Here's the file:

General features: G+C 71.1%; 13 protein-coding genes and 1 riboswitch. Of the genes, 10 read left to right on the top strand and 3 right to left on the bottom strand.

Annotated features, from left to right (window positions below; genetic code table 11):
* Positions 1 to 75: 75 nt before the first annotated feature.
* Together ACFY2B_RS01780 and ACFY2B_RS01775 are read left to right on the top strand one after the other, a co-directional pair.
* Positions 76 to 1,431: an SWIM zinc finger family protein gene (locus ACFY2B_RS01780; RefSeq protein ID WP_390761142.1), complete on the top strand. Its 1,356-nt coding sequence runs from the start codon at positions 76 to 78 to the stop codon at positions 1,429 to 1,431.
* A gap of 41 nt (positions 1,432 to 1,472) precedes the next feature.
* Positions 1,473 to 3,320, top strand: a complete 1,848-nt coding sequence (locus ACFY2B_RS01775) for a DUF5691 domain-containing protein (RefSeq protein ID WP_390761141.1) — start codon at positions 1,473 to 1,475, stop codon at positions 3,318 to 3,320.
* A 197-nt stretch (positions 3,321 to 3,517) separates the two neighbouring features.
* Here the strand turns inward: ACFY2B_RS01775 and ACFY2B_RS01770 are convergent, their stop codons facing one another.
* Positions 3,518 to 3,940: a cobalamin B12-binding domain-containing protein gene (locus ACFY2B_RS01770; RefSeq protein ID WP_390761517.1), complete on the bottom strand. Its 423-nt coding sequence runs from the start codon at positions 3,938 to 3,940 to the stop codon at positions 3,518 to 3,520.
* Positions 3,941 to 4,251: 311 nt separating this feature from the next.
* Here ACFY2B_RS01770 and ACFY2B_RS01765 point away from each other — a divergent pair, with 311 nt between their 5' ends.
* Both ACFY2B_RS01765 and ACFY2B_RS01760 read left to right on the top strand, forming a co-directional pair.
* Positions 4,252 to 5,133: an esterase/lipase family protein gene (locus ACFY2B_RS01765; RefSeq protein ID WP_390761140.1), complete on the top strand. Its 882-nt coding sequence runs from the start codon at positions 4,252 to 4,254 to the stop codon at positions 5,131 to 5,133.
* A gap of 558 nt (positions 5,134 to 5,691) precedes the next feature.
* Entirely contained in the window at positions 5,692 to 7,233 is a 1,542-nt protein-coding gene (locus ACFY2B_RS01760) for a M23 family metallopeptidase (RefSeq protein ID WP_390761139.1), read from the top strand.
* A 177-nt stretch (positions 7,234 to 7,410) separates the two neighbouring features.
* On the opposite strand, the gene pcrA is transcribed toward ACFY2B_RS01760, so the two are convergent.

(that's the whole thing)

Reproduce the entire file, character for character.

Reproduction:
General features: G+C 71.1%; 13 protein-coding genes and 1 riboswitch. Of the genes, 10 read left to right on the top strand and 3 right to left on the bottom strand.

Annotated features, from left to right (window positions below; genetic code table 11):
* Positions 1 to 75: 75 nt before the first annotated feature.
* Together ACFY2B_RS01780 and ACFY2B_RS01775 are read left to right on the top strand one after the other, a co-directional pair.
* Positions 76 to 1,431: an SWIM zinc finger family protein gene (locus ACFY2B_RS01780; RefSeq protein ID WP_390761142.1), complete on the top strand. Its 1,356-nt coding sequence runs from the start codon at positions 76 to 78 to the stop codon at positions 1,429 to 1,431.
* A gap of 41 nt (positions 1,432 to 1,472) precedes the next feature.
* Positions 1,473 to 3,320, top strand: a complete 1,848-nt coding sequence (locus ACFY2B_RS01775) for a DUF5691 domain-containing protein (RefSeq protein ID WP_390761141.1) — start codon at positions 1,473 to 1,475, stop codon at positions 3,318 to 3,320.
* A 197-nt stretch (positions 3,321 to 3,517) separates the two neighbouring features.
* Here the strand turns inward: ACFY2B_RS01775 and ACFY2B_RS01770 are convergent, their stop codons facing one another.
* Positions 3,518 to 3,940: a cobalamin B12-binding domain-containing protein gene (locus ACFY2B_RS01770; RefSeq protein ID WP_390761517.1), complete on the bottom strand. Its 423-nt coding sequence runs from the start codon at positions 3,938 to 3,940 to the stop codon at positions 3,518 to 3,520.
* Positions 3,941 to 4,251: 311 nt separating this feature from the next.
* Here ACFY2B_RS01770 and ACFY2B_RS01765 point away from each other — a divergent pair, with 311 nt between their 5' ends.
* Both ACFY2B_RS01765 and ACFY2B_RS01760 read left to right on the top strand, forming a co-directional pair.
* Positions 4,252 to 5,133: an esterase/lipase family protein gene (locus ACFY2B_RS01765; RefSeq protein ID WP_390761140.1), complete on the top strand. Its 882-nt coding sequence runs from the start codon at positions 4,252 to 4,254 to the stop codon at positions 5,131 to 5,133.
* A gap of 558 nt (positions 5,134 to 5,691) precedes the next feature.
* Entirely contained in the window at positions 5,692 to 7,233 is a 1,542-nt protein-coding gene (locus ACFY2B_RS01760) for a M23 family metallopeptidase (RefSeq protein ID WP_390761139.1), read from the top strand.
* A 177-nt stretch (positions 7,234 to 7,410) separates the two neighbouring features.
* On the opposite strand, the gene pcrA is transcribed toward ACFY2B_RS01760, so the two are convergent.